Section 3.2 Polynomial Functions and Their Graphs

Graphs of Polynomials

The graph of a polynomial function is always a smooth curve; that is, it has no breaks or corners.

The simplest polynomial functions are the monomials whose graphs are shown in the Figure below.

End Behavior and the Leading Term

The end behavior of a polynomial is a description of what happens as becomes large in the positive or negative direction. To describe end behavior, we use the following notation:

For example, the monomial has the following end behavior:

The monomial has the following end behavior:

For any polynomial, the end behavior is determined by the term that contains the highest power of , because when is large, the other terms are relatively insignificant in size.

COMPARE: Here are the graphs of the monomials and

Using Zeros to Graph Polynomials

If is a polynomial function, then is called a zero of if . In other words, the zeros of are the solutions of the polynomial equation . Note that if , then the graph of has an -intercept at so the -intercepts of the graph are the zeros of the function.

The following theorem has many important consequences.

One important consequence of this theorem is that between any two successive zeros, the values of a polynomial are either all positive or all negative. This observation allows us to use the following guidelines to graph polynomial functions.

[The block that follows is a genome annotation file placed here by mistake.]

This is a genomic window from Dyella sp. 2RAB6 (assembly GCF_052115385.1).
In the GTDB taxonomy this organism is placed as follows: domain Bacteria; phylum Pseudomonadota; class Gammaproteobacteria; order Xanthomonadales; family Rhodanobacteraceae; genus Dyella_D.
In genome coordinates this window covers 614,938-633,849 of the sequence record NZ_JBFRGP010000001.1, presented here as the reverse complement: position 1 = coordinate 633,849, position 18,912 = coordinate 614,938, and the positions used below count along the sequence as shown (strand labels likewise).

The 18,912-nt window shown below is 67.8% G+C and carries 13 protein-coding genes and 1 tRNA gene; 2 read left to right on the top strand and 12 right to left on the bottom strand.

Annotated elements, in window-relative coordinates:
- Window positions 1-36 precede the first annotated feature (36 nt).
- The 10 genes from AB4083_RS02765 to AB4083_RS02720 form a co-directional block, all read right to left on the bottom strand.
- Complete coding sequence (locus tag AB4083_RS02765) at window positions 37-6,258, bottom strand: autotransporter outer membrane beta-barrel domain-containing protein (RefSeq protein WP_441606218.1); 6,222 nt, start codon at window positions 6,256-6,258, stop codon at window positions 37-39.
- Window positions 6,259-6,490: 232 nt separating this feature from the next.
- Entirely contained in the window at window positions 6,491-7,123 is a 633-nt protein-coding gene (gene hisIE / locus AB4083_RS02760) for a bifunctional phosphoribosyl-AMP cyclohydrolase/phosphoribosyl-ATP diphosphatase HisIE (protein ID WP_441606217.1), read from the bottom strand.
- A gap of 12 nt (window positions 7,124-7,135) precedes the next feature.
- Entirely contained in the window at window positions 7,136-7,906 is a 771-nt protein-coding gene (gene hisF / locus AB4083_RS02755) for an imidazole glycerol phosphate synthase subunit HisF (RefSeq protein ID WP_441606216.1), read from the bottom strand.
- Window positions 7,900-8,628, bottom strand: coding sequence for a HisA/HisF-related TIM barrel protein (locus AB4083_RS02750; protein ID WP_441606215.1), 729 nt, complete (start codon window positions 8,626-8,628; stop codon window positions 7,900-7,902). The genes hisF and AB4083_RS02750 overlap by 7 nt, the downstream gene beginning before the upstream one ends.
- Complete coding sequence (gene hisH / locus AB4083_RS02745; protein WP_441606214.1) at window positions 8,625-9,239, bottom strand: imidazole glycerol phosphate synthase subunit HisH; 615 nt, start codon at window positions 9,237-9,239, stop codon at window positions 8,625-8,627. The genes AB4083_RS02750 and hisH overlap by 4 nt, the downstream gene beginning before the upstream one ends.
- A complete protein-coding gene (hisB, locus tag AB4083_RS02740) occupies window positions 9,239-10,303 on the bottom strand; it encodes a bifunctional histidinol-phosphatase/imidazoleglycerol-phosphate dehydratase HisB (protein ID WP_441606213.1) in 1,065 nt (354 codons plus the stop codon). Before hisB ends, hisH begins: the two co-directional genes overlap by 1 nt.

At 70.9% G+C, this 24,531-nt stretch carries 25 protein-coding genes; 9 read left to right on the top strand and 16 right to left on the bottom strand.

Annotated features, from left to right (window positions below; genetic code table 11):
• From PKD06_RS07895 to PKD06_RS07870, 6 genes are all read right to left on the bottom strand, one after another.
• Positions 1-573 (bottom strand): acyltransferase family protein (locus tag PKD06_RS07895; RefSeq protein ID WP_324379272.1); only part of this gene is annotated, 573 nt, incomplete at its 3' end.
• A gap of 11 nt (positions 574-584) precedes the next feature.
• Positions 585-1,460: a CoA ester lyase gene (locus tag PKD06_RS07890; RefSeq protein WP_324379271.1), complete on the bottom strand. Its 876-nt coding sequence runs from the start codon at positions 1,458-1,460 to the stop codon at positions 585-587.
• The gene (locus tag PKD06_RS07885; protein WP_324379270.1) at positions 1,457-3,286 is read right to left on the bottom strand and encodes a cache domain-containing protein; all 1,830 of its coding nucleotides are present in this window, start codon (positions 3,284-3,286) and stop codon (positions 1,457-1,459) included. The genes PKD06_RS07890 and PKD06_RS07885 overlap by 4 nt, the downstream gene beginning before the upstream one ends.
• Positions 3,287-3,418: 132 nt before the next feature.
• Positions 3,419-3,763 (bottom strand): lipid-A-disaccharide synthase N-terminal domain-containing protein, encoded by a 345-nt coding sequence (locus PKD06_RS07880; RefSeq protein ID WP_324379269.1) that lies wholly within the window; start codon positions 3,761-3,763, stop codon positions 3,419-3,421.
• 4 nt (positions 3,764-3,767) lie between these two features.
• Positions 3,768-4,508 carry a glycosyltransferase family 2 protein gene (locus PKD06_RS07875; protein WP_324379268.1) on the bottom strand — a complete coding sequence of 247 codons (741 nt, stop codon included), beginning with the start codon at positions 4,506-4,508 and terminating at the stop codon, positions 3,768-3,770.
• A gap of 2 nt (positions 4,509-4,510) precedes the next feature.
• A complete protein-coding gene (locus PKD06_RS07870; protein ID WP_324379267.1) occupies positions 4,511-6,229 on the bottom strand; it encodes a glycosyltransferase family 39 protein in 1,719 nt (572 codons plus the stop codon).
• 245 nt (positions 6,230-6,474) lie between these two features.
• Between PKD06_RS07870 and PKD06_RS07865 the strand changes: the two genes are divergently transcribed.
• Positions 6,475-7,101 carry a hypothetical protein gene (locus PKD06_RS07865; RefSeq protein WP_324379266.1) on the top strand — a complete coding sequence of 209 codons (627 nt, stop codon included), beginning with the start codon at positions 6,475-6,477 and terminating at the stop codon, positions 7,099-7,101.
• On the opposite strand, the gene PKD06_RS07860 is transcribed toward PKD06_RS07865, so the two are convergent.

Shape of the Graph Near a Zero

If is a zero of and the corresponding factor occurs exactly times in the factorization of then we say that is a zero of multiplicity One can show that the graph of crosses the -axis at if the multiplicity is odd and does not cross the -axis if is even. Moreover, it can be shown that near the graph has the same general shape as

EXAMPLE: Graph the polynomial

Local Maxima and Minima of Polynomials

If the point is the highest point on the graph of within some viewing rectangle, then is a local maximum point on the graph and if is the lowest point on the graph of within some viewing rectangle, then is a local minimum point. The set of all local maximum and minimum points on the graph of a function is called its local extrema.

For a polynomial function the number of local extrema must be less than the degree, as the following principle indicates.

A polynomial of degree may in fact have less than local extrema. For example, has no local extrema, even though it is of degree 3.